If the lumen of the small intestine is occluded by inflating a balloon a short distance below the pyloric sphincter, the plasma levels of glucose from a glucose drink are reduced when compared to levels obtained with free transit of the liquid36. Experiments of this type allowed an estimate to be made of the length of intestine required to absorb a particular material. Many nutrients are absorbed almost completely by the time the meal reaches a point 100 cm from the pylorus73. This formed the basis of the hypothesis that absorption of the drug from a particular formulation was completed in the upper part of the small intestine, and the remaining length was a "reserve", i.e. unused for drug absorption74. If the reserve length was long, this implied that the drug was rapidly absorbed.
In this model the reserve length is defined as the distance from the point at which 95% of the drug has been be absorbed (the absorption length), to the distal end of the small intestine. The drug concentration is assumed to decline continuously with distance from the pyloric sphincter as absorption takes place. If the absorption length is similar to the total intestinal length, then RL approaches zero and the drug will be completely absorbed. The choice of 95% absorption is arbitrary. This hypothesis may apply to some drugs, but it assumes that small bowel contents move down the small intestine at a relatively constant rate and that there are no differences in absorptive capacity along the gastrointestinal tract. This theory is also incorrect from a number of standpoints; there is considerable mixing in the small intestine and individual particles of food can move at independent and widely differing rates. Moreover, values for the median transit times of the same components of a meal in different subjects can show considerable variability. The liquid meals used in the earlier study contained nutrients which could be rapidly assimilated because they were in a simple and well-dispersed form. The intestinal reserve length theory would not necessarily apply to normal meals which are complex and semisolid. Analysis of the effluent from ileostomies, for example, shows that quite high proportions of ingested nutrient enter the terminal ileum. Studies in man and in experimental animals have shown that food may move more rapidly through the jejunum to collect in the lower ileum from where residues are propelled at a more gradual rate to the colon. Thus, it seems likely that most of the small intestinal length is used for the absorption of drugs, particularly when these are given with a meal, and the concept of small intestinal reserve length is not a generally applicable guide to bioavailability. This concept also cannot be applied to certain drugs which are incompletely absorbed; for example the b-blocker atenolol which is absorbed for 3-4 hours following administration. Absorption then stops abruptly, even though 50% of the dose remains unabsorbed, possiblyon entry of the drug into the colon, where it is not absorbed. Similarly hydrochlorothiazide is poorly absorbed in the colon75 and hence absorption stops abruptly as the bolus enters this region. Although intestinal reserve length is a useful guideline, it makes a number of physiological assumptions, primarily that there is no variation in the absorptive capacity of the small intestine along its length. This assumption may be true for some materials, but in other cases absorption may be carrier-mediated or occur at specific sites.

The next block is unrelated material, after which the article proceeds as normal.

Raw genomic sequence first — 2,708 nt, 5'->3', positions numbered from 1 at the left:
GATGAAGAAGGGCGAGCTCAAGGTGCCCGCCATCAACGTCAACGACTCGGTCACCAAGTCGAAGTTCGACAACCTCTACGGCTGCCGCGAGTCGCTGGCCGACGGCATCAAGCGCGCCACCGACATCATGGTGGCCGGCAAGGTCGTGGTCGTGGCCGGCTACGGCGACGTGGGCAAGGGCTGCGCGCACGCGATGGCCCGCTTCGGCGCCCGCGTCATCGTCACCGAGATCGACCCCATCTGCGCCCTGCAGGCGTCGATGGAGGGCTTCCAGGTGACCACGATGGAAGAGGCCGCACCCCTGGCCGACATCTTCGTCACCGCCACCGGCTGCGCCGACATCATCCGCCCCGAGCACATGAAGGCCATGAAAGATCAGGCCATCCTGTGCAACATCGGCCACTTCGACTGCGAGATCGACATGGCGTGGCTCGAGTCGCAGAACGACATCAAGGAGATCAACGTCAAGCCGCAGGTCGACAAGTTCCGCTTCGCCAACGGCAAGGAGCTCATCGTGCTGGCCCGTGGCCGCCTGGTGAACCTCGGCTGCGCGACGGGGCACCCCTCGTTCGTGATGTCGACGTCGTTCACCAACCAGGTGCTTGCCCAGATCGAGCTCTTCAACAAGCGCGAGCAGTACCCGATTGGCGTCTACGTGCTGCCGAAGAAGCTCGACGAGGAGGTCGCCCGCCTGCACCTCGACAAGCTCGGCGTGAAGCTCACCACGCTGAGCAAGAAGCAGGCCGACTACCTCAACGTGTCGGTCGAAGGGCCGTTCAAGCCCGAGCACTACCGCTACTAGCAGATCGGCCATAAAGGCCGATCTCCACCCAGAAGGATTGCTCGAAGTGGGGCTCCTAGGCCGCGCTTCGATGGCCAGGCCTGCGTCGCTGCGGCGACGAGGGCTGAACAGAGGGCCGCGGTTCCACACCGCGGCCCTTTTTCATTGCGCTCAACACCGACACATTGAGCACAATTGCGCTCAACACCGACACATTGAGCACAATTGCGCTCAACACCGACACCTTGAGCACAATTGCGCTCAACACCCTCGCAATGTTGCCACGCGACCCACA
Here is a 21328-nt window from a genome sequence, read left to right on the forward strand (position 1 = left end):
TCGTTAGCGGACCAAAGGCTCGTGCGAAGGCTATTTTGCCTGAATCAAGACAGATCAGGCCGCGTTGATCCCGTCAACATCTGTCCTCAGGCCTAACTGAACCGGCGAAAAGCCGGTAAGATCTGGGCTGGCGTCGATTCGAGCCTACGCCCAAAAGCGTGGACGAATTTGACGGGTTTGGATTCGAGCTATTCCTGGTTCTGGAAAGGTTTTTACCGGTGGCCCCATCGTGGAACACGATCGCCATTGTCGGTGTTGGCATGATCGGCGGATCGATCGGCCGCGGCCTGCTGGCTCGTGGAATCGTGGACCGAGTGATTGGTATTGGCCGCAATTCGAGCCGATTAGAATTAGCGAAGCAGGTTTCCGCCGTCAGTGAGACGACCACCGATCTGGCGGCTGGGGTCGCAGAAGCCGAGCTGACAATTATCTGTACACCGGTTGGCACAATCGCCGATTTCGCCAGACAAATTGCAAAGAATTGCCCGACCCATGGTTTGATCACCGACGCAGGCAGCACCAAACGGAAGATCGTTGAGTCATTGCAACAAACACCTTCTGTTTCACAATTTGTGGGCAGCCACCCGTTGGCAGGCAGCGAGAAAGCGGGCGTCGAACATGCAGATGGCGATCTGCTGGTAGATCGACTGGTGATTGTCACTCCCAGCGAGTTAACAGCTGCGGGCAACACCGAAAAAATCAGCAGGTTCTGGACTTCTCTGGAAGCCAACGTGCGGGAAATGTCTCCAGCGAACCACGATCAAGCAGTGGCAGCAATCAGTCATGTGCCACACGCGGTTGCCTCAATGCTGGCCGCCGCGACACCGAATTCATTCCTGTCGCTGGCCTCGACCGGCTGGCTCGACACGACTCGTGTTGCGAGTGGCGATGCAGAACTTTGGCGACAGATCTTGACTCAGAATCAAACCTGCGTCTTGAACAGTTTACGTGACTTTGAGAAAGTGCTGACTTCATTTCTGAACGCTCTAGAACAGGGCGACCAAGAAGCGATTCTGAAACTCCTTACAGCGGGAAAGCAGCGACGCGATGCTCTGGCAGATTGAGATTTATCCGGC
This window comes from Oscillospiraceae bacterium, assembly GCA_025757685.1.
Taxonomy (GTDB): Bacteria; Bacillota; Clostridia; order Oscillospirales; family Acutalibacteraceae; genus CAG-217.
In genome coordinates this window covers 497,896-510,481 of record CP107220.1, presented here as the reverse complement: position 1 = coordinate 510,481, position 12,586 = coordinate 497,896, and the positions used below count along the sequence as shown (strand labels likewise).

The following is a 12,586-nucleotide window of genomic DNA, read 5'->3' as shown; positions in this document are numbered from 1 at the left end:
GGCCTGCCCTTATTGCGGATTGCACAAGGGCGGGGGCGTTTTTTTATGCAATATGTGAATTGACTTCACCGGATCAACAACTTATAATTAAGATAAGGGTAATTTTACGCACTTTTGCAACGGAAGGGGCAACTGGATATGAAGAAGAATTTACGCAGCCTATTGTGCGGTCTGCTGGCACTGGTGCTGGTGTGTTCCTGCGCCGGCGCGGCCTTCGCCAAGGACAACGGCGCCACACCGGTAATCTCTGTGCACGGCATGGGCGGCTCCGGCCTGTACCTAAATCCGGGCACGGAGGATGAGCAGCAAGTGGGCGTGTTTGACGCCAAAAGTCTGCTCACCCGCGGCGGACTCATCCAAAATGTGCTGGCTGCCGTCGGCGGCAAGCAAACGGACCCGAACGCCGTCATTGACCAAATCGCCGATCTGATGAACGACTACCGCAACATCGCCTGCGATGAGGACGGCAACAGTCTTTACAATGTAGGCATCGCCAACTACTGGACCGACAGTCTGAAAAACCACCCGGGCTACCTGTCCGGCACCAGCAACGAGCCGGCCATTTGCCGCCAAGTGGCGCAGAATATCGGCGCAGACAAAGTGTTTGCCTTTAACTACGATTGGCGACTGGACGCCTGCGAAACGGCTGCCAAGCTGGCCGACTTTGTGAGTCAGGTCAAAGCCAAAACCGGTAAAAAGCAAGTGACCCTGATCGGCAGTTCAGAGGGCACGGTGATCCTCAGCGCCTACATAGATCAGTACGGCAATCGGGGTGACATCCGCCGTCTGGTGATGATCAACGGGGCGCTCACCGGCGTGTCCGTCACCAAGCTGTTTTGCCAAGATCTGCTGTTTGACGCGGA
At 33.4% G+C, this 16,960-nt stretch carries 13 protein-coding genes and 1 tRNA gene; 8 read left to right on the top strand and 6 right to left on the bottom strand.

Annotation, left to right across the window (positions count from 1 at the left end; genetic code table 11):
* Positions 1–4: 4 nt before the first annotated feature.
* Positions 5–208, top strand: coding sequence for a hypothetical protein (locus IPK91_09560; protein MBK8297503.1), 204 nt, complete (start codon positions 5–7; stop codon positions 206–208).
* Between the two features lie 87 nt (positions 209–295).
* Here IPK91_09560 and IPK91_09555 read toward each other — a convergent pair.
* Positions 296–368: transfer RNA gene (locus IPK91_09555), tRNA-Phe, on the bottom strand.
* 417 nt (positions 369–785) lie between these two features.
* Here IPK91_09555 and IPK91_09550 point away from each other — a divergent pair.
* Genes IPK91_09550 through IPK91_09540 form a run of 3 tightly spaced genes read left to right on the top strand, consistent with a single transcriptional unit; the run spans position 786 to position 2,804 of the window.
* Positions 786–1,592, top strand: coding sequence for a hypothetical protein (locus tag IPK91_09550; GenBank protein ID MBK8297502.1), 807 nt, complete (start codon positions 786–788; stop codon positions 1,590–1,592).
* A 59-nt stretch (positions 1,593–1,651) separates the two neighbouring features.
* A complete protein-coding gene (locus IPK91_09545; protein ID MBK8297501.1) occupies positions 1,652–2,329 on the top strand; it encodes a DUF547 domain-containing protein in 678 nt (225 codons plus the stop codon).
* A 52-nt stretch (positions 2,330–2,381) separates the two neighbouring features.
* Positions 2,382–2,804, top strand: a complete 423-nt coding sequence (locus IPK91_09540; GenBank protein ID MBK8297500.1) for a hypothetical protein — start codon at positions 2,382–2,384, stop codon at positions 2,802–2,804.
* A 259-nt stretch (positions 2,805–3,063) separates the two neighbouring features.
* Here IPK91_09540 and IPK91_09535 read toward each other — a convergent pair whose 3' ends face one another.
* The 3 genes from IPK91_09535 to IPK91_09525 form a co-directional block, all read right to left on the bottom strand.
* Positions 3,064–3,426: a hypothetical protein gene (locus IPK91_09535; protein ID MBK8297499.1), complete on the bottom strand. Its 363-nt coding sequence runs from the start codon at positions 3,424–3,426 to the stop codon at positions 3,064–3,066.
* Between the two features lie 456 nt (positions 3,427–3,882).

An alternative approach to the intestinal reserve length theory uses the calculation of the drug dissolution under sink conditions together with physiological variables such as the rate of gastric emptying76. The degree of absorption of a drug from the small intestine is directly related to the length of time that the drug remains in contact with the absorptive epithelium. Utilising measurements of drug dissolution under sink or non-sink conditions as appropriate, the time taken for the drug to be released from the formulation, i.e. disintegration and dissolution, can be calculated. This should be less than, or equal to the combined time available for absorption and transit through the potential absorption window in the small intestine. The latter terms will be highly influenced by the degree of colonic absorption since, in the absence of absorption from the proximal colon, only a maximum of 3-5 hours is available for absorption from the small intestine in the fasting state. Absorption from the proximal colon affords a further six hours of contact time. This model would predict a marked increase in bioavailability for formulations of poorly absorbed drugs such as frusemide taken with a heavy meal since the meal provides a slow input into the upper small intestine, the major site of absorption (Figure 6.14).
Was this article helpful?
Your heart pumps blood throughout your body using a network of tubing called arteries and capillaries which return the blood back to your heart via your veins. Blood pressure is the force of the blood pushing against the walls of your arteries as your heart beats.Learn more...